'Cane Talkers

’Cane Talks mark a new tradition of Miami scholars and other leaders sharing their research, work, service, and questions with the larger community. Browse our most recent 'Cane Talkers below.
Dean Shelly Berg presents "Revolutionizing Music Education: The Frost School at the Forefront." Lectures might be a great way to teach people about things, but they aren’t a great way to teach people to do things. At the Frost School of Music the faculty has reinvented how musicians are prepared.
Environmental anthropologist Kenny Broad presents "Exploring the Invisible: Climate, Caves, and Culture." Beneath our feet lies one of the most inhospitable environments on earth: underwater caves. Pushing the limits of the extreme, exploring this inner space can help answer fundamental questions.

From crime statistics to public school test scores, citizens have the ability to access mountains of data on issues that impact their lives locally and globally. Alberto Cairo is the Knight Chair in Visual Journalism at the School of Communication and presents "Unlocking Information: The Power of Data Visualization for Journalists, Scientists, and the Rest of Us."

How do decision-makers in today's organizations balance the need for profits and progress while avoiding putting others at risk? Business professor Anita Cava, director of UM's Business Ethics Program, addresses how leaders can see more clearly when faced with tough decisions.

Tables that tweet. Coffee cups that curate messages. Facades that fuel displays. This talk by Architecture Dean Rodolphe el-Khoury invites the audience to imagine how our built environment will be transformed by information technology.
Join one of the nation’s most prolific researchers on HIV/AIDS to learn more about the journey medical professionals have taken to treat this disease. For more than 20 years Margaret Fischl has been part of the team that built the University of Miami AIDS Clinical Research Unit.


American public schools are a critical part of how we hope to prepare citizens for our democracy. Yet while they hold the promise for an egalitarian future, law professor Osamudia James argues in her presentation "How I Became Comfortable as That Lady: Racial Identity, Silence, and Equality in American Public Schools" that they also simultaneously entrench deep racial inequality.
Attention is necessary for everything we do—from learning, to making decisions, to regulating our mood. Yet our capacity to pay attention is limited when we are under stress. Amishi Jha, associate professor in the Department of Psychology, presents "Training the Brain to Be More Attentive: How Elite Athletes, Military Personnel, and Others Perform Better Under Stress."

Physicist Neil Johnson presents "Terrorism 15 years After 9/11: What the Rise of the Internet Can Tell Us About the Rise of ISIS." The internet has changed the way terrorists communicate and plan—and also how terrorist plots can be monitored and stopped. How can big data be harnessed to combat terrorism?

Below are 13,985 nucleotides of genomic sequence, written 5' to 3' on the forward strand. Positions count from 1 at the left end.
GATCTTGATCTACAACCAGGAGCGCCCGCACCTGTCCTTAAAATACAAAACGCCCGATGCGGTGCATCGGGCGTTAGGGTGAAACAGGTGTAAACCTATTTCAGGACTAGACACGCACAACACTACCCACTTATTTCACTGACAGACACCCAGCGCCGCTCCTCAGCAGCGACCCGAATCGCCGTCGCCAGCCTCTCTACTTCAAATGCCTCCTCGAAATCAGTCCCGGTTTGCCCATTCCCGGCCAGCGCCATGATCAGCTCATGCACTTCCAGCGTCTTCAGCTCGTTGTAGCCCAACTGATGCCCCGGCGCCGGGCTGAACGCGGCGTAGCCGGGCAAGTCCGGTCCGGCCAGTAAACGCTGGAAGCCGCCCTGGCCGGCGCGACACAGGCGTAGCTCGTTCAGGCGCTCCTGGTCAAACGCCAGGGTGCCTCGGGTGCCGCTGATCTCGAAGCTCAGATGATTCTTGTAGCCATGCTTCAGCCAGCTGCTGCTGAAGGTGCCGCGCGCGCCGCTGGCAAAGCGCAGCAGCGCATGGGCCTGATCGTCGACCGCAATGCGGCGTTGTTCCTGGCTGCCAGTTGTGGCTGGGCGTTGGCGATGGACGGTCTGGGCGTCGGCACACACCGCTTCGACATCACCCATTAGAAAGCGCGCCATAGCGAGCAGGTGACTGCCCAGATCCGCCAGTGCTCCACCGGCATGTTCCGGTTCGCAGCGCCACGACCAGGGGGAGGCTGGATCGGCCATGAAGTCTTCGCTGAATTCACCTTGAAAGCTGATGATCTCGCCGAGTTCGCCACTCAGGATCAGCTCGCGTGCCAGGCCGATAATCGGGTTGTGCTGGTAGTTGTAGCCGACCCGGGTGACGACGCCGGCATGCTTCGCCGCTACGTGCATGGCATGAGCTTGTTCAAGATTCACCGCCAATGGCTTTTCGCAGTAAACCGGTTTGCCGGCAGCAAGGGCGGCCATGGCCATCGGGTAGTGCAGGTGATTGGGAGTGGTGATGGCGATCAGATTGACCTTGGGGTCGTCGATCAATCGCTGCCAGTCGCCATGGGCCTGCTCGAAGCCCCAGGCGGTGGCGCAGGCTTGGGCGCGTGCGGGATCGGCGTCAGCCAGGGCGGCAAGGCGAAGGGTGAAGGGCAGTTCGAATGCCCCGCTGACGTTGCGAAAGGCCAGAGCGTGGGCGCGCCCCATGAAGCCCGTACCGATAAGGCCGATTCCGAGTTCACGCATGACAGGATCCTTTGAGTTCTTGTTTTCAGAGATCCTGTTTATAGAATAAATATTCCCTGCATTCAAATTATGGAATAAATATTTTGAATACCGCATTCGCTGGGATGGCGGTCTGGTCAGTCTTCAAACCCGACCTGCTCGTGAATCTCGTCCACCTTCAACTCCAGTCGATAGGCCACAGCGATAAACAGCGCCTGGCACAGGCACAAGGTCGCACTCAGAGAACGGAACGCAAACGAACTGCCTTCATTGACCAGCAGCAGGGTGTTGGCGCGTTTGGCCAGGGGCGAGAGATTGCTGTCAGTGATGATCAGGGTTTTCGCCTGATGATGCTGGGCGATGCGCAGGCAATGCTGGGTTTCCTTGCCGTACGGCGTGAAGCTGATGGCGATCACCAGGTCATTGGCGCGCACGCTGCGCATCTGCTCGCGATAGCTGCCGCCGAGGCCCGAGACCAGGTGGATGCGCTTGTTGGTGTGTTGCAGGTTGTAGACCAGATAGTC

Entrepreneur, author, fashion designer, and academic Neri Karra, a member of the University of Miami Class of 1999, recounts her personal journey from a Bulgarian vineyard to a Turkish refugee camp to the University of Miami campus.

Climate modeler Ben Kirtman employs one of the world’s largest supercomputers to more accurately predict the risk of severe flooding, which has been exacerbated by sea level rise. Professor Kirtman, an advisor to the United Nations, describes what his research means for cities across the globe.
UM is a global institution that reaches across the borders of geography, identity, and discipline. Mateus Lima, a member of the Class of 2017 from Brazil shares his journey to South Florida in "Choosing Not to Choose: In Praise of Life at the Intersections in Culture, Science, and Policy."


The story of Cuba can be told by tracing the ways Catholicism and African religions have been marginalized, celebrated, and transformed. Religion has left its mark on the island despite centuries of strife and persecution. Perhaps no other religious symbol characterizes Cuban religion more than La Caridad del Cobre.
Twenty years before the United States re-established diplomatic relations with Cuba, theater artists from both sides of the Florida Straits were practicing their own kind of diplomacy. Lillian Manzor, director of the University’s Cuban Digital Theater Archive, discusses the roles that theater and digital culture can play in building community in a moment and across the fraught borders of time, space and nations.

From “America’s Winter Playground” to “the Gateway of the Americas,” playwright Tarell McCraney presents "The Distant Present: A Look at Miami’s Future as a Global Artistic Gateway" and explores Miami’s distinctive mixture of worlds.

Combining performance and personal reflection, award-winning composer and UM faculty member Gonzalo Rubalcaba presents “La Música en Mi/The Music in Me,” exploring his roots in Cuba and how his music has evolved to reflect a global complexity from the island and beyond (in Spanish).

A healthy democracy relies on citizens making choices based on accurate information. This is especially challenging in our age of ubiquitous social media and fake news. Political science professor Joseph Uscinski discusses what the recent presidential campaign reveals about how Americans make political choices.